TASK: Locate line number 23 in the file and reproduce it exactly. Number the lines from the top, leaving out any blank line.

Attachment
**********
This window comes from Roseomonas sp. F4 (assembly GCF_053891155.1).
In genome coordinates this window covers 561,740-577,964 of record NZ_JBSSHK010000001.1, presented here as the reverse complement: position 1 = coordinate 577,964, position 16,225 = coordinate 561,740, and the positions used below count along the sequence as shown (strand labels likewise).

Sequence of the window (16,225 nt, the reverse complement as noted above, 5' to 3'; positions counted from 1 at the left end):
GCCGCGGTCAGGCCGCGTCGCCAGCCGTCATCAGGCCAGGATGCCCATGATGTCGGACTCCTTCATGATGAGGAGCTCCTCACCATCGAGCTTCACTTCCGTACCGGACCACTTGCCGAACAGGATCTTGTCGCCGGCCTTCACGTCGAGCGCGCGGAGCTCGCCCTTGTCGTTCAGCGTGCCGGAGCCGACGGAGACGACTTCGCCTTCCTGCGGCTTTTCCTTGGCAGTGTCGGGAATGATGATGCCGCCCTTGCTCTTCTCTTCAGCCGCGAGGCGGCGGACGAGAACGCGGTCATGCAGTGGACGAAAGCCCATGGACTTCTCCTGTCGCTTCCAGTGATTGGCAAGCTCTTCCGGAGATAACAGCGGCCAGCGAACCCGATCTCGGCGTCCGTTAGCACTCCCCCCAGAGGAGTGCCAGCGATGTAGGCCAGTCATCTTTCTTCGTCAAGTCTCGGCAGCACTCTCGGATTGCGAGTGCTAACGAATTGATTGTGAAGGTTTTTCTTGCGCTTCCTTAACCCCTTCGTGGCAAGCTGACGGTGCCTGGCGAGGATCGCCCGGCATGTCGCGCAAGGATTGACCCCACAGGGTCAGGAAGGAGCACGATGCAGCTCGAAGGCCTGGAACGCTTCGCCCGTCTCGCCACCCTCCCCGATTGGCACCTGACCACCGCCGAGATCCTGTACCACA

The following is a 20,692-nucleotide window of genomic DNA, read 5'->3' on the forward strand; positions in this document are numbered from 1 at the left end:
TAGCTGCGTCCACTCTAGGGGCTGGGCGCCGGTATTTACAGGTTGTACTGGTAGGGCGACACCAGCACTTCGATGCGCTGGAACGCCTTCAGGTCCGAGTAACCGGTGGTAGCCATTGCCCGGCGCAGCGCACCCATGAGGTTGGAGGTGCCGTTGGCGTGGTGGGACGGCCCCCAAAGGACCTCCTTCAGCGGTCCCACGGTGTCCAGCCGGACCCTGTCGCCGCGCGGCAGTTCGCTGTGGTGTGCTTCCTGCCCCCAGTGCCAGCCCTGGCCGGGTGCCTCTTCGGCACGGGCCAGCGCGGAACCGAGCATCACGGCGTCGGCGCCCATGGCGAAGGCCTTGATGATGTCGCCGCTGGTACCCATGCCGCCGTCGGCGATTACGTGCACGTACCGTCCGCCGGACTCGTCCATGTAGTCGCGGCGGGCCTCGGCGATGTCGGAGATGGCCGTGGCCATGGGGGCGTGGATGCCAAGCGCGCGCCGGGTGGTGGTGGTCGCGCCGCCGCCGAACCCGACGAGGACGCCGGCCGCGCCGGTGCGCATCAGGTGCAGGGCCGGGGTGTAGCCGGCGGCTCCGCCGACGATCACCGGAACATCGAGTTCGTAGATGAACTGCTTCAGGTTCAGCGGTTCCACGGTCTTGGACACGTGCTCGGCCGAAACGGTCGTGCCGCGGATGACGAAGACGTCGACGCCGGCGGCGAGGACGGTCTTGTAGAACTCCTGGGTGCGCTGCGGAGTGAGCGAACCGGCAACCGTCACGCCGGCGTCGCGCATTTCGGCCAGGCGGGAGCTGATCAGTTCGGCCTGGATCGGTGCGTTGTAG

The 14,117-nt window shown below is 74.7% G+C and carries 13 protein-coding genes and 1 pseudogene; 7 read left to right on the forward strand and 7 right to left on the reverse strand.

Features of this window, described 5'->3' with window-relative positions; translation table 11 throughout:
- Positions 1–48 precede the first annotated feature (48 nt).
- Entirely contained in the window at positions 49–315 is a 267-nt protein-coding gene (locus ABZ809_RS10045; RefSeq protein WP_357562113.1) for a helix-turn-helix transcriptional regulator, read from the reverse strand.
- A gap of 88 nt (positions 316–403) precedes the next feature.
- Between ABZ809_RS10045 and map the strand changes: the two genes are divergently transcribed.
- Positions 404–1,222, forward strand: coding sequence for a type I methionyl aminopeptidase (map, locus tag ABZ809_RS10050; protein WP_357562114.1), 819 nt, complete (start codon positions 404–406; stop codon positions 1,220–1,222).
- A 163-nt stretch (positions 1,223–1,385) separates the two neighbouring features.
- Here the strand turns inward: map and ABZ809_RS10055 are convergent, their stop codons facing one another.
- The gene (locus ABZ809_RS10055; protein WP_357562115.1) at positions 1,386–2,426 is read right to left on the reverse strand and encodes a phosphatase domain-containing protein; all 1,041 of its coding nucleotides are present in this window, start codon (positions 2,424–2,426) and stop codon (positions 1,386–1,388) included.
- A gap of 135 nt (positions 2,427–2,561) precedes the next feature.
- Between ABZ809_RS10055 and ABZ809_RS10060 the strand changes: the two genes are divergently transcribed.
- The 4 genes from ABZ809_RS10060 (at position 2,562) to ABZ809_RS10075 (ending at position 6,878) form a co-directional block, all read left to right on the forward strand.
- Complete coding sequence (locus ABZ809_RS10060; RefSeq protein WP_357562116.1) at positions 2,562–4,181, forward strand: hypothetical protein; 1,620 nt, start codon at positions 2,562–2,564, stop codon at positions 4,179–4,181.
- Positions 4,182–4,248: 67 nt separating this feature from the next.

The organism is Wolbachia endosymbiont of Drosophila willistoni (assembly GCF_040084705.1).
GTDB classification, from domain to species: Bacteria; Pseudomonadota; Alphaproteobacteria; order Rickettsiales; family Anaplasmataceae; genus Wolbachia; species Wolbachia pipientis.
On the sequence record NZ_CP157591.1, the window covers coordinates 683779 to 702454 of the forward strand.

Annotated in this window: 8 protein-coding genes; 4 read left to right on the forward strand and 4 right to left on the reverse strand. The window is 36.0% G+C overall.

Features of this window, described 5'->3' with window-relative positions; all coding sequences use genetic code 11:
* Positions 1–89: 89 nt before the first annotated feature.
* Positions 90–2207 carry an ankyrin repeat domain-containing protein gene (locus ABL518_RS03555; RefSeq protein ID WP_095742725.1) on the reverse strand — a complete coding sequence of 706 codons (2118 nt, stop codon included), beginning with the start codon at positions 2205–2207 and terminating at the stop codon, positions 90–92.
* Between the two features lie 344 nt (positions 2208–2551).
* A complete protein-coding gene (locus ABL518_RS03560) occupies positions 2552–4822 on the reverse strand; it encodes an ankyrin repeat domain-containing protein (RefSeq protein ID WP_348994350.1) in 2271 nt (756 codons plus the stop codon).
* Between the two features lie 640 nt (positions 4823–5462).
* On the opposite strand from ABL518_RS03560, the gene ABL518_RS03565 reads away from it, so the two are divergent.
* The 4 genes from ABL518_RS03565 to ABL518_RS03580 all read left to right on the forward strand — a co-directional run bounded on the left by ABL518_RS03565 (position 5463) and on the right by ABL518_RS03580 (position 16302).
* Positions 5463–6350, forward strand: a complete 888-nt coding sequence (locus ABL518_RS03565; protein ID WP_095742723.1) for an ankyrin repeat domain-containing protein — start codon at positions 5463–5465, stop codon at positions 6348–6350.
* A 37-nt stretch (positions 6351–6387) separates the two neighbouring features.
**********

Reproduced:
GTDB classification, from domain to species: Bacteria; Pseudomonadota; Alphaproteobacteria; order Rickettsiales; family Anaplasmataceae; genus Wolbachia; species Wolbachia pipientis.